Appearing on camera can be nerve-wracking, even for executives. There’s something about staring into a camera lens that tends to spike people’s stress levels, no matter how high-powered their day job might be. After all, just because they’re running a company doesn’t mean they appear on camera all the time. The last thing you want is for your subject to feel uncomfortable with their appearance, or as though they didn’t come across well in the video.

In this post, we cover tips to help executives be at their best in front of the camera. First, we’re tackling the topic of appearance, including what not to wear, and some quick fixes for the day of the shoot. After that, we’ll cover helping them project their best, along with some speaking tips to ensure their message is clearly communicated.

Dress for Video Success

It’s particularly important for executives to look the part when appearing on camera. Still, your wardrobe is a highly personal choice because clothes reflect our personalities, stature, and culture. You should always feel comfortable in your clothes, and feel like yourself. However, there are some definite rules of thumb when choosing what to wear on camera.

Color Correction

Now is not the time to try out that neon yellow tie unless it’s for a very specific, very important reason. Certain colors are much more flattering on camera than others. You also want to help your executive strike the right tone with their outfit.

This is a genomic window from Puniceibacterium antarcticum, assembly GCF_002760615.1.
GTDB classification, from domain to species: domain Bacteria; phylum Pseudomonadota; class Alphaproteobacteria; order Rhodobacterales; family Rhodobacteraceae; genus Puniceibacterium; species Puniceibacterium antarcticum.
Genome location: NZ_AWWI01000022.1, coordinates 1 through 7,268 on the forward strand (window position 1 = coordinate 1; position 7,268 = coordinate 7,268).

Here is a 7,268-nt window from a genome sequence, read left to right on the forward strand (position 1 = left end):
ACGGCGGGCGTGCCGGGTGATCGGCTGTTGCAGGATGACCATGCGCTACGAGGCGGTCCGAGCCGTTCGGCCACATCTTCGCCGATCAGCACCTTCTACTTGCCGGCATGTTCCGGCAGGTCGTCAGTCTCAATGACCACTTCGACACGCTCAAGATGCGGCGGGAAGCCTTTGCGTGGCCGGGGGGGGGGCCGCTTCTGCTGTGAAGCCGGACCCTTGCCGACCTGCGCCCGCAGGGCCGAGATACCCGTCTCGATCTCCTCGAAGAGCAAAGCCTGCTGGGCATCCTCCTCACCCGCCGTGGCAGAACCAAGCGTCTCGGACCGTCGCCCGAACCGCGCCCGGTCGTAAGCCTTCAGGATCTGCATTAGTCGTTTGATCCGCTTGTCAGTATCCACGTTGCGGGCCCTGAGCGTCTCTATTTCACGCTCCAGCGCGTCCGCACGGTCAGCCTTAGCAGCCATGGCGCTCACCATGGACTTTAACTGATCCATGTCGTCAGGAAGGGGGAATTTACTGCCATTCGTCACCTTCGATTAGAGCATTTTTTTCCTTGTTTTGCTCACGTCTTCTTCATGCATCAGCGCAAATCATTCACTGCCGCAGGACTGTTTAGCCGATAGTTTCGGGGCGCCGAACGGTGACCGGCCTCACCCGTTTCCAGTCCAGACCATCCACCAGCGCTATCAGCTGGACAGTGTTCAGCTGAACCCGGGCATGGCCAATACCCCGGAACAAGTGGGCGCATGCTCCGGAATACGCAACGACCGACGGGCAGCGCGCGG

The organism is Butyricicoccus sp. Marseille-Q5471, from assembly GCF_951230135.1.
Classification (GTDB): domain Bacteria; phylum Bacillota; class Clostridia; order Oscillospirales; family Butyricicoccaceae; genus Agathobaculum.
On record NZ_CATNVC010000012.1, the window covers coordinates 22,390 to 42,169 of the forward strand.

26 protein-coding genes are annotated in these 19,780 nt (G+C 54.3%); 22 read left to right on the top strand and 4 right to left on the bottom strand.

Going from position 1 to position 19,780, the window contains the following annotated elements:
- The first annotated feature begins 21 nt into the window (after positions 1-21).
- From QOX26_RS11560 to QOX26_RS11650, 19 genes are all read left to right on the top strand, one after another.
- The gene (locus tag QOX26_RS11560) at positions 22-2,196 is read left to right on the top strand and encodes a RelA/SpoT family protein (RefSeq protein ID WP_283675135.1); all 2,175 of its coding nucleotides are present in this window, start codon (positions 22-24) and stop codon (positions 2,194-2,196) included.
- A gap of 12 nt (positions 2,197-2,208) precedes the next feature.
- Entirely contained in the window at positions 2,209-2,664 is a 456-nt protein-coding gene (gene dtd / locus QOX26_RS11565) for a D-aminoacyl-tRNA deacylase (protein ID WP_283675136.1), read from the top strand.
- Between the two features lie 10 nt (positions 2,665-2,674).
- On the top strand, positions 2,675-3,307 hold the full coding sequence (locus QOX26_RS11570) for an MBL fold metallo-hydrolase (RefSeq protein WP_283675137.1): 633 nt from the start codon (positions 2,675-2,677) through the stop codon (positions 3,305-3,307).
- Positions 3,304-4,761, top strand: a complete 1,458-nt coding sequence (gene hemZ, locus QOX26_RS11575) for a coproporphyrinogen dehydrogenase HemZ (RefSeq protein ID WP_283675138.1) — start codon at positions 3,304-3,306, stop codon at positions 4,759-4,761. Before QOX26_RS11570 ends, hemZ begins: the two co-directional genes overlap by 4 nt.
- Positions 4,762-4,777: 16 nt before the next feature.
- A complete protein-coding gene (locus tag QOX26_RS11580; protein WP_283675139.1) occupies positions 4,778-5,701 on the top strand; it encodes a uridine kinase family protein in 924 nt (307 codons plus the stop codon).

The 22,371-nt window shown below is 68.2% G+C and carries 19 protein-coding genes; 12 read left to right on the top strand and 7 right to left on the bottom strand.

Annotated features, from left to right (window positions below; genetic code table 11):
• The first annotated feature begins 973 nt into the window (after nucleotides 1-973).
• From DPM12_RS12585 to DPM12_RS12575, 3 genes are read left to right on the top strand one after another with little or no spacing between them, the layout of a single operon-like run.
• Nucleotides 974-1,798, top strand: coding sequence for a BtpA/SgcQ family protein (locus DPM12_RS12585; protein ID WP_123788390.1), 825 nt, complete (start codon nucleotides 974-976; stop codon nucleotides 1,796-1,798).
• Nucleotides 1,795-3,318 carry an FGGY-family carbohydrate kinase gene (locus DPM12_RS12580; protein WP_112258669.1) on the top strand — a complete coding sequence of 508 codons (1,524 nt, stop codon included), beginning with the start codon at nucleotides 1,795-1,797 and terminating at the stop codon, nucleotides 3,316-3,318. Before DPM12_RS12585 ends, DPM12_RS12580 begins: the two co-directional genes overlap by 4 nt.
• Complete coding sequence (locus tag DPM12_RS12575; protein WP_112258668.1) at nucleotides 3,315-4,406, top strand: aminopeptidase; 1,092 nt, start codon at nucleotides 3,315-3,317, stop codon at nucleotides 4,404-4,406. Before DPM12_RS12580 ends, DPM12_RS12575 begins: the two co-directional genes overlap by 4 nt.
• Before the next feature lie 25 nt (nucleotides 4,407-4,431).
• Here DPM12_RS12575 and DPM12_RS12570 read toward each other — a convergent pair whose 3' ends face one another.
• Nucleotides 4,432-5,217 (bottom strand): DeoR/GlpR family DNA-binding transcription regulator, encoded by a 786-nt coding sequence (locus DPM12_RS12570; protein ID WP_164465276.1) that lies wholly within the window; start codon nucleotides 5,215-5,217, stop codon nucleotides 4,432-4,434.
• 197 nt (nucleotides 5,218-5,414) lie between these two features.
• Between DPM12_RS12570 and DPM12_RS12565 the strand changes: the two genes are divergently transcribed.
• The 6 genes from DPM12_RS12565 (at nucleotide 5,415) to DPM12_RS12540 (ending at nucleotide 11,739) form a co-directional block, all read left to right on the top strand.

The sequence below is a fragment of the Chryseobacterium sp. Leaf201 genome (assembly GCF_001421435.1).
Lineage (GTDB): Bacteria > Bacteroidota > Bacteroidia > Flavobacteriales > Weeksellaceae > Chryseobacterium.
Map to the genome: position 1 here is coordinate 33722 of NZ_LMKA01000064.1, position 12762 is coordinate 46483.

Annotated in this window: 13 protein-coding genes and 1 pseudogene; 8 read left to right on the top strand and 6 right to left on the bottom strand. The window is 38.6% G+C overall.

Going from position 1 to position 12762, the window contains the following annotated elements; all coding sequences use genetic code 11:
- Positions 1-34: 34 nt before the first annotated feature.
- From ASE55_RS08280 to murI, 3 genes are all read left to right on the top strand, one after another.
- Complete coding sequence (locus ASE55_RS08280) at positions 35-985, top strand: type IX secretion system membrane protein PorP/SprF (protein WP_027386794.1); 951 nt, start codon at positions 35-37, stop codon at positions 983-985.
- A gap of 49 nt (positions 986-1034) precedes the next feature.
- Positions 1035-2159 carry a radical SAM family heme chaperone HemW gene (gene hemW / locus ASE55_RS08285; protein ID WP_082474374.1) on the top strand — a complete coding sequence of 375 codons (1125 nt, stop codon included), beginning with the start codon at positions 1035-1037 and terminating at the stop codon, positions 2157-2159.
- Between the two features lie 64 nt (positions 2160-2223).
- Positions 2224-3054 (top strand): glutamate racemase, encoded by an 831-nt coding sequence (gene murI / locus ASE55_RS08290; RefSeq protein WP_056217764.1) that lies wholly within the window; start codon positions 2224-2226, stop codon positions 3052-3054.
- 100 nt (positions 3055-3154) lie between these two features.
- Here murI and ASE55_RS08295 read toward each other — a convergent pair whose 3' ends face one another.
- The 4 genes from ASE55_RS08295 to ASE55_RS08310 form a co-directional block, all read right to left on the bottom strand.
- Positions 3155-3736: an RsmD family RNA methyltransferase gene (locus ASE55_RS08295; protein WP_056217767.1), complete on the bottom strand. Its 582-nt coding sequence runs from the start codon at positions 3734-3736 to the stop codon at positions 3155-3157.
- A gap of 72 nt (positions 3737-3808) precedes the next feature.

Simplicity is key for a professional appearance. The clothing should not distract from the speaker. In fact, it should be one of the least interesting things about the shoot.

Think timeless over trendy. If you’re making an investment in video, you don’t want it to look dated once this fashion season is over.

woman in gray and beige in a park

Solid, neutral colors, like navy, gray, lavender, light blue, or camel are conservative, professional options. Warm colors and jewel tones, like coral (perhaps a slightly darker shade of Pantone’s Color of the Year), amethyst, honey, and cobalt can also work well with many skin tones, and offer a more striking choice.


While some might be tempted to wear a statement-making color like black or red, nix it. These colors might be eye-catching in-person, but they will pose technical problems on camera.